Southwest Native American Pottery, From Utility Ware to Art in Twenty Centuries
The legacy of Native American Indian pottery is an ancient one, dating back some two thousand years. The earliest Southwest potters were probably those of the Hohokam culture, in southern Arizona. They usually made plain brownish or gray vessels called “utility wares”. How the discovery that clay, when heated at high temperatures, could transform into an object that is brittle and holds its shape is a mystery. Some scholars think that the technique came to the early Southwest from Mesoamerica. Others contend that the technique originated into the Southwestern cultures independently. Either theory begs the question. One possible scenario for the discovery of the technique is that the early cultures lined their cooking baskets with mud that would harden and create a better and more durable surface on which to cook and parch. The archaeological record may support this theory as early vessels have been found with the unmistakable imprint of baskets on their outer surfaces. That individual, who first conceived that the hardened, brittle substance that filled a cooking basket could be made into a vessel in and of itself, was to create a legacy for his or her people forever. Rodents can gnaw through a woven storage basket and wreak havoc with the hard won seeds and meals stored there. A “hard” basket would thwart them. A “hard” basket could be coated with pitch just as a “soft” one could, and be made waterproof (Southwestern Native American pottery to this day is not normally glazed and will not hold water without some such inner coating). The “hard” basket could be used for cooking much more efficiently than a soft one. The idea must have been revolutionary. However, a “hard” basket can also crack or shatter. This trait made the use of pottery a luxury to be enjoyed only by the sedentary culture of the Puebloan village. The nomad cultures of the Great Plains and the semi-nomadic Navajo, Ute, and Apache of the Southwest never made or used pottery to any great extent.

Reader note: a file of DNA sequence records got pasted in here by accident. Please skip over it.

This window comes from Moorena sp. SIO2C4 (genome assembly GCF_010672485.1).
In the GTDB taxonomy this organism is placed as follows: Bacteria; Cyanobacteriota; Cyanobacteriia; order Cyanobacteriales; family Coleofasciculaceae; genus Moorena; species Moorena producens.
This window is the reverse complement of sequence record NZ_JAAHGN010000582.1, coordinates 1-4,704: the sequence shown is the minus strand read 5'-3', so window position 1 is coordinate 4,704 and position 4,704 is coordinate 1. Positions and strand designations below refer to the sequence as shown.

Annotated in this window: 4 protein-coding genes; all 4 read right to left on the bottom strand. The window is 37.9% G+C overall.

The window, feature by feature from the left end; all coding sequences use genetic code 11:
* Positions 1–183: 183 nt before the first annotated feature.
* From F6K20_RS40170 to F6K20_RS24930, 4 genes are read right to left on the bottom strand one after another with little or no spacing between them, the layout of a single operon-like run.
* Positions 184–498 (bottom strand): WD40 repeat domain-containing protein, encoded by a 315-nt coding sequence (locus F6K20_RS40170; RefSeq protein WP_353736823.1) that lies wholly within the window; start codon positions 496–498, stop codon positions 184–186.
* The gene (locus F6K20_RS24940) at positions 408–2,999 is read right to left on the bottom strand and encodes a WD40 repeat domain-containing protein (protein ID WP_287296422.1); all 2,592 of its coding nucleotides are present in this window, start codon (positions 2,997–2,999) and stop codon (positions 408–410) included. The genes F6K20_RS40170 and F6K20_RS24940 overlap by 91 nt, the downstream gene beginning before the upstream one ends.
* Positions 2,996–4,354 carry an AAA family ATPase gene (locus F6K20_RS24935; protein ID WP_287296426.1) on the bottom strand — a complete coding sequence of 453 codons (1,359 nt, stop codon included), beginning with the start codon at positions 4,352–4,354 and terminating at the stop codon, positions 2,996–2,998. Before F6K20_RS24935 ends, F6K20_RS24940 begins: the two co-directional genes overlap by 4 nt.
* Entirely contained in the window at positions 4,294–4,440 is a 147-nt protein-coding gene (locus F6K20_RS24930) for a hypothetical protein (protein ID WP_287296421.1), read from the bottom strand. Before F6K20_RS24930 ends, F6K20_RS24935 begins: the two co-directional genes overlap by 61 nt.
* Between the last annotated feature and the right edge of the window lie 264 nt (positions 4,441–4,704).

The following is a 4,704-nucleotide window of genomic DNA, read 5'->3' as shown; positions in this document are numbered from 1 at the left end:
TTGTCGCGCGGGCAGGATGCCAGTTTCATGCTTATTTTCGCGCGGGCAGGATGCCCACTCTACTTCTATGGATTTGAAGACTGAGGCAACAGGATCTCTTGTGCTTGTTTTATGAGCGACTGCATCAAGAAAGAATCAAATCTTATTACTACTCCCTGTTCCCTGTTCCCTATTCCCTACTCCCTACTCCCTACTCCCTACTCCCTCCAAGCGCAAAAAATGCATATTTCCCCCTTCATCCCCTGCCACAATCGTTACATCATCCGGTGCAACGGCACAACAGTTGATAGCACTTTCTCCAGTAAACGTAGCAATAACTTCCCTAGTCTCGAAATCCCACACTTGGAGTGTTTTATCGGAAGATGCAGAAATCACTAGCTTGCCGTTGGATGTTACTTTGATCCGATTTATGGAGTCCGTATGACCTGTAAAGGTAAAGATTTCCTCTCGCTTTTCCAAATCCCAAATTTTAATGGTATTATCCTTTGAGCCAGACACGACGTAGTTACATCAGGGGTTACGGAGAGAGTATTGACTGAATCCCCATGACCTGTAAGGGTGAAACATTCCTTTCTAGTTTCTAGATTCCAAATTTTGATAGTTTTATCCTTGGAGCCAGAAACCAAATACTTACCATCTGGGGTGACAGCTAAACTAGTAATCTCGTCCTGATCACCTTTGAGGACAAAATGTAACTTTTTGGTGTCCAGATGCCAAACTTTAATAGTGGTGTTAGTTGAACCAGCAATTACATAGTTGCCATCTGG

For some 20 centuries, the Native American potters of the Southwestern deserts have produced ceramic vessels that give expression to their heritage. Through their distinctive and enduring work, they have marked the boundaries and durations of their traditions, the cultural reach of their people, and the courses of their trade routes and migrations. In the bodies of their vessels, they have left clues to sources of raw materials and techniques of manufacture. In their designs, they have embraced symbols of their religious and mythological beliefs, and they have revealed their cultural debts to other, sometimes distant, peoples. Today, modern potters, including the Navajo, offer the collector a treasure trove of Southwest Native American history and artisanship that emerged largely from prehistoric Puebloan village farming communities.
With the passage of centuries and the geographic expansion of the technology, southwest Native American Indian Pottery has risen to the level of art.